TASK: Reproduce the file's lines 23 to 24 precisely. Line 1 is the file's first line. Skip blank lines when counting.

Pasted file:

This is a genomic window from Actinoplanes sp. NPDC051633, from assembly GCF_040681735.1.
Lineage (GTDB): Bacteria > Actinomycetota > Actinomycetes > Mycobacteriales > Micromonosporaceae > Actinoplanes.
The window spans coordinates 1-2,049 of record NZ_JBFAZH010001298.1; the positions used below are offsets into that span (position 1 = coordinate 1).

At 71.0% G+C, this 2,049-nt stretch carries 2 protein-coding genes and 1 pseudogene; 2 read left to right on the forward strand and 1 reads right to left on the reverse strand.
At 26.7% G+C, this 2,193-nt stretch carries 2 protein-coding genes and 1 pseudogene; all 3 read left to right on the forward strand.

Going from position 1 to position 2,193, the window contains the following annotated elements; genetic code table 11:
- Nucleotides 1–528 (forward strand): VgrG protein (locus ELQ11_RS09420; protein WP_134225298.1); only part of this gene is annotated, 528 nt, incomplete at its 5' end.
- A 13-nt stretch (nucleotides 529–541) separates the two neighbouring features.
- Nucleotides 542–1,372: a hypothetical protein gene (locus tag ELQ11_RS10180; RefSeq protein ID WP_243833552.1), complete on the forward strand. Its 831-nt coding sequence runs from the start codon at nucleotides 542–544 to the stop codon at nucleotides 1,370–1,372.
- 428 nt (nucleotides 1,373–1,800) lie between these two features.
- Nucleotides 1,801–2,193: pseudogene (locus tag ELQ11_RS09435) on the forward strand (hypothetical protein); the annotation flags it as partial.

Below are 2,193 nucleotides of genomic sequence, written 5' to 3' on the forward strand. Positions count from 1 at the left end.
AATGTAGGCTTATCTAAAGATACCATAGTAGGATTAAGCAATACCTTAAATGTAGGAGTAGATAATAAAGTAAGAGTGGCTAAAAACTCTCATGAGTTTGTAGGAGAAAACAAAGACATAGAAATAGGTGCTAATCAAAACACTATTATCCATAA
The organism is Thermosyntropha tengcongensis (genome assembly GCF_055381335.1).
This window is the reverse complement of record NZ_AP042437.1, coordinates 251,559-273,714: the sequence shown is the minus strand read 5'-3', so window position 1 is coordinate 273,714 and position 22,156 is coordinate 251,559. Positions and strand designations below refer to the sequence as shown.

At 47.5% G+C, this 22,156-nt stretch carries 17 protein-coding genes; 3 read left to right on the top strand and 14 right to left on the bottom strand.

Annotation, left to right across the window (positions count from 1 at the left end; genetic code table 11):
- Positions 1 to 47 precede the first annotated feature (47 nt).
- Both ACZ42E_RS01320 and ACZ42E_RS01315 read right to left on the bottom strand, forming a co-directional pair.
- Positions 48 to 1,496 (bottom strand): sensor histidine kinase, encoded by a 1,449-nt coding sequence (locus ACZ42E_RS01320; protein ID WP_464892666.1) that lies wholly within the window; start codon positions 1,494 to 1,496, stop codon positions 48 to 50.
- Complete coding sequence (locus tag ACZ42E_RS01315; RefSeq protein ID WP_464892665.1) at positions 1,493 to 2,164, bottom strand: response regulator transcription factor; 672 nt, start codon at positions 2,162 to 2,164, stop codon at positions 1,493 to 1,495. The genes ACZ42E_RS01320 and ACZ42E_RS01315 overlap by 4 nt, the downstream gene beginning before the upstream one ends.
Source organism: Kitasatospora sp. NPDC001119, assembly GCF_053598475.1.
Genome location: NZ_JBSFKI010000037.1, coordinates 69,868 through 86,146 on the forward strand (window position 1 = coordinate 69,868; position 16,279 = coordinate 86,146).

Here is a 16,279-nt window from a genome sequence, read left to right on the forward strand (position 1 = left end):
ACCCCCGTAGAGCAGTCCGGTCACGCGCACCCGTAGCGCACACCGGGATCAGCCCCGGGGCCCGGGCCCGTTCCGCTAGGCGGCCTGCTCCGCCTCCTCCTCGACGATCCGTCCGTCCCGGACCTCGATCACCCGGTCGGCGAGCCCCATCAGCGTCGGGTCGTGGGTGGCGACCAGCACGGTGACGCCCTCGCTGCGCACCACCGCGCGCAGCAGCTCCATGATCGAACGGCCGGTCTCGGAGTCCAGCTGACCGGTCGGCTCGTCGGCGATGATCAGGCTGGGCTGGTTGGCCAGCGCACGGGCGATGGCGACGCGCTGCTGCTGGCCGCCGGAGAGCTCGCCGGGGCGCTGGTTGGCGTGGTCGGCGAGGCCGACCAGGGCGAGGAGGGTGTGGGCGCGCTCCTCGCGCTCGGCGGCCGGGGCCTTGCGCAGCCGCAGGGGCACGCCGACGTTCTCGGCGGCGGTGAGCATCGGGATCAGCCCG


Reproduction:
Genome location: NZ_JBSFKI010000037.1, coordinates 69,868 through 86,146 on the forward strand (window position 1 = coordinate 69,868; position 16,279 = coordinate 86,146).

Here is a 16,279-nt window from a genome sequence, read left to right on the forward strand (position 1 = left end):